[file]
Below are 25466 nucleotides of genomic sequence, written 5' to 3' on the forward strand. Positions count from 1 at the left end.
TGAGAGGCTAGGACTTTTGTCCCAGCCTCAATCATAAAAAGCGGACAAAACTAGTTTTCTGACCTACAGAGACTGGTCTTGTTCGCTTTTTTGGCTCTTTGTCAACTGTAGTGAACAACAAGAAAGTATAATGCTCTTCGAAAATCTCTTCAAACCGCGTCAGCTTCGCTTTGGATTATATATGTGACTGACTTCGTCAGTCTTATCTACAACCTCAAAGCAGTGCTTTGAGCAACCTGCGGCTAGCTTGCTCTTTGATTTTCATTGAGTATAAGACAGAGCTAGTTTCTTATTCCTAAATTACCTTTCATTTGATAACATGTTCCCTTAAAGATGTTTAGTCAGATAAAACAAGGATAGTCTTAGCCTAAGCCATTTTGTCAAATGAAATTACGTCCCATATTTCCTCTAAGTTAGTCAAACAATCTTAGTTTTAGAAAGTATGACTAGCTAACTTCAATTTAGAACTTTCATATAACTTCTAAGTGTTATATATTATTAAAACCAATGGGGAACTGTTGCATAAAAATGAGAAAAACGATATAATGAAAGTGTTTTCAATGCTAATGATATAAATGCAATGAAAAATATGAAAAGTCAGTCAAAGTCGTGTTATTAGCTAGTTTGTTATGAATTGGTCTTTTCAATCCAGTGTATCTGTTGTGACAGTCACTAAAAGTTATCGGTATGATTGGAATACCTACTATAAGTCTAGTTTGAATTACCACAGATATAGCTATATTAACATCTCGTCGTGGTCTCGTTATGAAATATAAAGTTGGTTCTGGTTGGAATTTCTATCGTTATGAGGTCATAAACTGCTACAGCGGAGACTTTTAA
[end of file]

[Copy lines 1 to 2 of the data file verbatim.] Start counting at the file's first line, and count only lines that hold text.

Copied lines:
Below are 25466 nucleotides of genomic sequence, written 5' to 3' on the forward strand. Positions count from 1 at the left end.
TGAGAGGCTAGGACTTTTGTCCCAGCCTCAATCATAAAAAGCGGACAAAACTAGTTTTCTGACCTACAGAGACTGGTCTTGTTCGCTTTTTTGGCTCTTTGTCAACTGTAGTGAACAACAAGAAAGTATAATGCTCTTCGAAAATCTCTTCAAACCGCGTCAGCTTCGCTTTGGATTATATATGTGACTGACTTCGTCAGTCTTATCTACAACCTCAAAGCAGTGCTTTGAGCAACCTGCGGCTAGCTTGCTCTTTGATTTTCATTGAGTATAAGACAGAGCTAGTTTCTTATTCCTAAATTACCTTTCATTTGATAACATGTTCCCTTAAAGATGTTTAGTCAGATAAAACAAGGATAGTCTTAGCCTAAGCCATTTTGTCAAATGAAATTACGTCCCATATTTCCTCTAAGTTAGTCAAACAATCTTAGTTTTAGAAAGTATGACTAGCTAACTTCAATTTAGAACTTTCATATAACTTCTAAGTGTTATATATTATTAAAACCAATGGGGAACTGTTGCATAAAAATGAGAAAAACGATATAATGAAAGTGTTTTCAATGCTAATGATATAAATGCAATGAAAAATATGAAAAGTCAGTCAAAGTCGTGTTATTAGCTAGTTTGTTATGAATTGGTCTTTTCAATCCAGTGTATCTGTTGTGACAGTCACTAAAAGTTATCGGTATGATTGGAATACCTACTATAAGTCTAGTTTGAATTACCACAGATATAGCTATATTAACATCTCGTCGTGGTCTCGTTATGAAATATAAAGTTGGTTCTGGTTGGAATTTCTATCGTTATGAGGTCATAAACTGCTACAGCGGAGACTTTTAA